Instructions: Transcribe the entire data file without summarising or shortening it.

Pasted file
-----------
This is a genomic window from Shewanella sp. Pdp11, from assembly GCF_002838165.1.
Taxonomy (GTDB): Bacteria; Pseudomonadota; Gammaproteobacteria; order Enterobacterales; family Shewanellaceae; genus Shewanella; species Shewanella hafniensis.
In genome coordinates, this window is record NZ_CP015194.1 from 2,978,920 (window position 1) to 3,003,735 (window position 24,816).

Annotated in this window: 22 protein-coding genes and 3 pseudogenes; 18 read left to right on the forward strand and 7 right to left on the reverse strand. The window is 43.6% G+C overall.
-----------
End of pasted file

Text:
This is a genomic window from Shewanella sp. Pdp11, from assembly GCF_002838165.1.
Taxonomy (GTDB): Bacteria; Pseudomonadota; Gammaproteobacteria; order Enterobacterales; family Shewanellaceae; genus Shewanella; species Shewanella hafniensis.
In genome coordinates, this window is record NZ_CP015194.1 from 2,978,920 (window position 1) to 3,003,735 (window position 24,816).

Annotated in this window: 22 protein-coding genes and 3 pseudogenes; 18 read left to right on the forward strand and 7 right to left on the reverse strand. The window is 43.6% G+C overall.